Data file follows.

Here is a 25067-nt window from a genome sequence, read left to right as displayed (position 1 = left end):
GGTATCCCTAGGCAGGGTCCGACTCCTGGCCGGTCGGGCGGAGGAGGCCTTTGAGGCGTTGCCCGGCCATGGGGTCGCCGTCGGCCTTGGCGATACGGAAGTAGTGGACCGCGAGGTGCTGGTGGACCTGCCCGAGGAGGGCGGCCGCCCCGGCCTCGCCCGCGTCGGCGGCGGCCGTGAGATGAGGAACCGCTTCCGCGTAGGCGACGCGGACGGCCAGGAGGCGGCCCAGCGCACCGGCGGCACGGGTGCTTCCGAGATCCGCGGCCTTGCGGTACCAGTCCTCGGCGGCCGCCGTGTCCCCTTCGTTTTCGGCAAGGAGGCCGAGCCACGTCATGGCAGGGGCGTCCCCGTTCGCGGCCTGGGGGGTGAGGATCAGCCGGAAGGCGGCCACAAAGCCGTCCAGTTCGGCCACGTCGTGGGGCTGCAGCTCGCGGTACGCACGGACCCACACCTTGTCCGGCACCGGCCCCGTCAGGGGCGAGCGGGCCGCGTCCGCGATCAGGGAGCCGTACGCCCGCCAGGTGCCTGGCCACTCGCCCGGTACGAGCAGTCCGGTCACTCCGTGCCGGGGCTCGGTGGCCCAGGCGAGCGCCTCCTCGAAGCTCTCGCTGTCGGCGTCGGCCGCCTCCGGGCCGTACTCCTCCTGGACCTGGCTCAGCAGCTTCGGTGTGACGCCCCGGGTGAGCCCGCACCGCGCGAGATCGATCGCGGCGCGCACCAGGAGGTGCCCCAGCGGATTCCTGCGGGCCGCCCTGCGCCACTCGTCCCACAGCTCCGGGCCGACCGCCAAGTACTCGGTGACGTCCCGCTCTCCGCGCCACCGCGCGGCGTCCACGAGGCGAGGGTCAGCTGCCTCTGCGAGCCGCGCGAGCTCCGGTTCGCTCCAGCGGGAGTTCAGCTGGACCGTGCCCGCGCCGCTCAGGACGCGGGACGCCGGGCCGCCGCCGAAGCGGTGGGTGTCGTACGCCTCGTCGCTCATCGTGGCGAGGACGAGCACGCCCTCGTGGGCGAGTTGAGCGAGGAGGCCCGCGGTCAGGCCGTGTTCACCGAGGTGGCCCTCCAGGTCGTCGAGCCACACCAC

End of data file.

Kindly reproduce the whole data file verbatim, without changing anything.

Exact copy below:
Here is a 25067-nt window from a genome sequence, read left to right as displayed (position 1 = left end):
GGTATCCCTAGGCAGGGTCCGACTCCTGGCCGGTCGGGCGGAGGAGGCCTTTGAGGCGTTGCCCGGCCATGGGGTCGCCGTCGGCCTTGGCGATACGGAAGTAGTGGACCGCGAGGTGCTGGTGGACCTGCCCGAGGAGGGCGGCCGCCCCGGCCTCGCCCGCGTCGGCGGCGGCCGTGAGATGAGGAACCGCTTCCGCGTAGGCGACGCGGACGGCCAGGAGGCGGCCCAGCGCACCGGCGGCACGGGTGCTTCCGAGATCCGCGGCCTTGCGGTACCAGTCCTCGGCGGCCGCCGTGTCCCCTTCGTTTTCGGCAAGGAGGCCGAGCCACGTCATGGCAGGGGCGTCCCCGTTCGCGGCCTGGGGGGTGAGGATCAGCCGGAAGGCGGCCACAAAGCCGTCCAGTTCGGCCACGTCGTGGGGCTGCAGCTCGCGGTACGCACGGACCCACACCTTGTCCGGCACCGGCCCCGTCAGGGGCGAGCGGGCCGCGTCCGCGATCAGGGAGCCGTACGCCCGCCAGGTGCCTGGCCACTCGCCCGGTACGAGCAGTCCGGTCACTCCGTGCCGGGGCTCGGTGGCCCAGGCGAGCGCCTCCTCGAAGCTCTCGCTGTCGGCGTCGGCCGCCTCCGGGCCGTACTCCTCCTGGACCTGGCTCAGCAGCTTCGGTGTGACGCCCCGGGTGAGCCCGCACCGCGCGAGATCGATCGCGGCGCGCACCAGGAGGTGCCCCAGCGGATTCCTGCGGGCCGCCCTGCGCCACTCGTCCCACAGCTCCGGGCCGACCGCCAAGTACTCGGTGACGTCCCGCTCTCCGCGCCACCGCGCGGCGTCCACGAGGCGAGGGTCAGCTGCCTCTGCGAGCCGCGCGAGCTCCGGTTCGCTCCAGCGGGAGTTCAGCTGGACCGTGCCCGCGCCGCTCAGGACGCGGGACGCCGGGCCGCCGCCGAAGCGGTGGGTGTCGTACGCCTCGTCGCTCATCGTGGCGAGGACGAGCACGCCCTCGTGGGCGAGTTGAGCGAGGAGGCCCGCGGTCAGGCCGTGTTCACCGAGGTGGCCCTCCAGGTCGTCGAGCCACACCAC